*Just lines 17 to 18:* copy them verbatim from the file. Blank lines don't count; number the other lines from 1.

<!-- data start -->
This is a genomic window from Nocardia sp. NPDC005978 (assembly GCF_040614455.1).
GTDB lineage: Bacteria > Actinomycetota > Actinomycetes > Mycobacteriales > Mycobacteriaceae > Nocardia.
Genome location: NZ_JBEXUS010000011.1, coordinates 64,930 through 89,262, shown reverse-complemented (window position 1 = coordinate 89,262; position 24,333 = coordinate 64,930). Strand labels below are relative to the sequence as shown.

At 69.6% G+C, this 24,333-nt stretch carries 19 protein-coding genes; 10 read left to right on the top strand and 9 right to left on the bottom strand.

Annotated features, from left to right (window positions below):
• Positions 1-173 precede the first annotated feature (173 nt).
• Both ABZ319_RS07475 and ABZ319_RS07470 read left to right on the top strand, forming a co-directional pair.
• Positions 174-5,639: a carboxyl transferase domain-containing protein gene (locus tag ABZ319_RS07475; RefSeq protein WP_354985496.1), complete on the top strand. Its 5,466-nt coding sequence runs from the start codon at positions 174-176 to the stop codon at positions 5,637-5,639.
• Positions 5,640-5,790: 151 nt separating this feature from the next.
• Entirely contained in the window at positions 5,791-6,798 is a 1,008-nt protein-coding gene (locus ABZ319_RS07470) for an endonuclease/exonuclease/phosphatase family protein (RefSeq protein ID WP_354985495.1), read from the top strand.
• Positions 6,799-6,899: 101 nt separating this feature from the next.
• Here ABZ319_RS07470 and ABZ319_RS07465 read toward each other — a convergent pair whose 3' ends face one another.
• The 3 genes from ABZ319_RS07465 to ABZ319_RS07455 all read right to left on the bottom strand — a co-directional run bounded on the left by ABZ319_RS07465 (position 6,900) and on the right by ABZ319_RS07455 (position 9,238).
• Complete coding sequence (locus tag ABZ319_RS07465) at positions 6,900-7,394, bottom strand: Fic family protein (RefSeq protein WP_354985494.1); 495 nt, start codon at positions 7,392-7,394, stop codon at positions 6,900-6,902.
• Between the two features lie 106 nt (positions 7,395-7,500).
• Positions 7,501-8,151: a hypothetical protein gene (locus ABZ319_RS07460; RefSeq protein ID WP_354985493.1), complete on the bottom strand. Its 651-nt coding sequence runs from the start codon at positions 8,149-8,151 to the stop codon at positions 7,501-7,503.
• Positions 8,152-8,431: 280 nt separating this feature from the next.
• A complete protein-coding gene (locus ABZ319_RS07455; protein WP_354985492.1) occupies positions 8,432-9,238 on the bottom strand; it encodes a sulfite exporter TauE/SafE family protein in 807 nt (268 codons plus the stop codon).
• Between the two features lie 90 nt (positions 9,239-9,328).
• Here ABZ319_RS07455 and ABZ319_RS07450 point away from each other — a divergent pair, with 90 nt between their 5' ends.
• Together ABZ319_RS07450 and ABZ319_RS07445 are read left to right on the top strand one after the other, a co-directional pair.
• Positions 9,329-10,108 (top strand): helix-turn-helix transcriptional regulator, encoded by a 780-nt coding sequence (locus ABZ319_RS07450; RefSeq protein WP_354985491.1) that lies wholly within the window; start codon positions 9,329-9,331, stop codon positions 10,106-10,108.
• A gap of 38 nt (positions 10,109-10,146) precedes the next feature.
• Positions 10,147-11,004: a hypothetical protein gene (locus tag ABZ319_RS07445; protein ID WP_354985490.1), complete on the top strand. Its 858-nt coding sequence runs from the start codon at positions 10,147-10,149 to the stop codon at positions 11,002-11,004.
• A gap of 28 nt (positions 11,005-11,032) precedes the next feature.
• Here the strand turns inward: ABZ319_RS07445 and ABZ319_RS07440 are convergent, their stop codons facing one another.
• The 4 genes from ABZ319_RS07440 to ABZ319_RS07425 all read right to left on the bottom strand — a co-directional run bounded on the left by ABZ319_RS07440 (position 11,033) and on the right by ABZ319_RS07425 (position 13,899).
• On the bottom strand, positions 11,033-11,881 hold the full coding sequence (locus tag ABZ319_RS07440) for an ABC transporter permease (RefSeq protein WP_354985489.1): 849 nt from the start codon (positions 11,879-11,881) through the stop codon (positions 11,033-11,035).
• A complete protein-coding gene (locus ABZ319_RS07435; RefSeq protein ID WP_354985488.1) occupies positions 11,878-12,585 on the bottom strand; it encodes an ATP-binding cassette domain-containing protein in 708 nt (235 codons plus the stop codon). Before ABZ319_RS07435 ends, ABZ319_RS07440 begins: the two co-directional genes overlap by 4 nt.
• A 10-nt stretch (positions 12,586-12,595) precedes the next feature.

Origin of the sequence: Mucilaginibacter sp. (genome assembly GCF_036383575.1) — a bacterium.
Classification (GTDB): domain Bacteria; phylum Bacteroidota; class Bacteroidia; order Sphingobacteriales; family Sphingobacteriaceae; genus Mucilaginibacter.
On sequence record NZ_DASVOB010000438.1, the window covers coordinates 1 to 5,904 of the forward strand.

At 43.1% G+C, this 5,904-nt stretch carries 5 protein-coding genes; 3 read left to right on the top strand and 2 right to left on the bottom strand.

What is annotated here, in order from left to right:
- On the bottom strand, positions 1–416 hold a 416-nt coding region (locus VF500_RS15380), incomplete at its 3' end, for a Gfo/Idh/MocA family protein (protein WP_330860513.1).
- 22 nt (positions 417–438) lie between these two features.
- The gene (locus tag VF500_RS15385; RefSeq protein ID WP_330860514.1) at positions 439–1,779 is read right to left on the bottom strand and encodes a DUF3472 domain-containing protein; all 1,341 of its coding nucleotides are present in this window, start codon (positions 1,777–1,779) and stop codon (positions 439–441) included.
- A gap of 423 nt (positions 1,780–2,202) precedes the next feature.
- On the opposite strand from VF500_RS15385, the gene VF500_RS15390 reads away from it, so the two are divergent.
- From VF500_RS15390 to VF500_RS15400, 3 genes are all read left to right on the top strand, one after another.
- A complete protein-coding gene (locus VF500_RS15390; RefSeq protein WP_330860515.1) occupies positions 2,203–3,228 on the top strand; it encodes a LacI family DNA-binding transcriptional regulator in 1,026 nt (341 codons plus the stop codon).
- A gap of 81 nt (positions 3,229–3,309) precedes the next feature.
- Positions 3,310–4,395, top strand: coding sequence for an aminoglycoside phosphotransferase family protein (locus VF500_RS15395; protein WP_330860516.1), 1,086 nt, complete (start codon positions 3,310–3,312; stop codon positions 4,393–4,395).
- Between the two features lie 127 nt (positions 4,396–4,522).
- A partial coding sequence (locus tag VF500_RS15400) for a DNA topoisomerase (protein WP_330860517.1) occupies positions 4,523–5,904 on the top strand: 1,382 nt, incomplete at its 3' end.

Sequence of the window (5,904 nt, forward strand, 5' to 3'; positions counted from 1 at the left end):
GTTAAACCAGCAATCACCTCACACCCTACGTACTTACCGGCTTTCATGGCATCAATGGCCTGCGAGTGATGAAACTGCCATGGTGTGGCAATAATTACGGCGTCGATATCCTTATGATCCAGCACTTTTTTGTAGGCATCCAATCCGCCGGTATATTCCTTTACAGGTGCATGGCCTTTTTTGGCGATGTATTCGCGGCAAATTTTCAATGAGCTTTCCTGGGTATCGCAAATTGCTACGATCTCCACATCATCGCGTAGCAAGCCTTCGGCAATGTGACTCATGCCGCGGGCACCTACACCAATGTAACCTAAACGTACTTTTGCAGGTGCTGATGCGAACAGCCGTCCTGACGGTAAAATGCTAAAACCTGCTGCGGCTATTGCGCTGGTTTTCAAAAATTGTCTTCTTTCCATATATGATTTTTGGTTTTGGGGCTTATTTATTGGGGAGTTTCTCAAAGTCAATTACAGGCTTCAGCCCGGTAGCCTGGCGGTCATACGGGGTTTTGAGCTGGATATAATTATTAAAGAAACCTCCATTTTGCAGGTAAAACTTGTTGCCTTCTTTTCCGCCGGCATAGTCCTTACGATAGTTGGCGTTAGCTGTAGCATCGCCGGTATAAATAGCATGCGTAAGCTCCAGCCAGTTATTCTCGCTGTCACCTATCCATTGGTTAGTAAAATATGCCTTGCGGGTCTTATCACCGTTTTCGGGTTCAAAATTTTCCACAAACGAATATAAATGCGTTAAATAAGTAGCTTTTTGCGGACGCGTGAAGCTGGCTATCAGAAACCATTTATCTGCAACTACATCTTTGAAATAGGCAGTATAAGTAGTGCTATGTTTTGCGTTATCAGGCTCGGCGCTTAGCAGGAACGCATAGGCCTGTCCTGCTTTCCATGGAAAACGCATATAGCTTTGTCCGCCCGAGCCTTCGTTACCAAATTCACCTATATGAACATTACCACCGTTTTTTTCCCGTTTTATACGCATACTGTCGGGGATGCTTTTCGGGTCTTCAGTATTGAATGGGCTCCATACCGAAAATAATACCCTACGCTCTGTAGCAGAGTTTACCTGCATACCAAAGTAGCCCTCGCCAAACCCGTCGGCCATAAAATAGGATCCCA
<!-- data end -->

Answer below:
• Positions 8,152-8,431: 280 nt separating this feature from the next.
• A complete protein-coding gene (locus ABZ319_RS07455; protein WP_354985492.1) occupies positions 8,432-9,238 on the bottom strand; it encodes a sulfite exporter TauE/SafE family protein in 807 nt (268 codons plus the stop codon).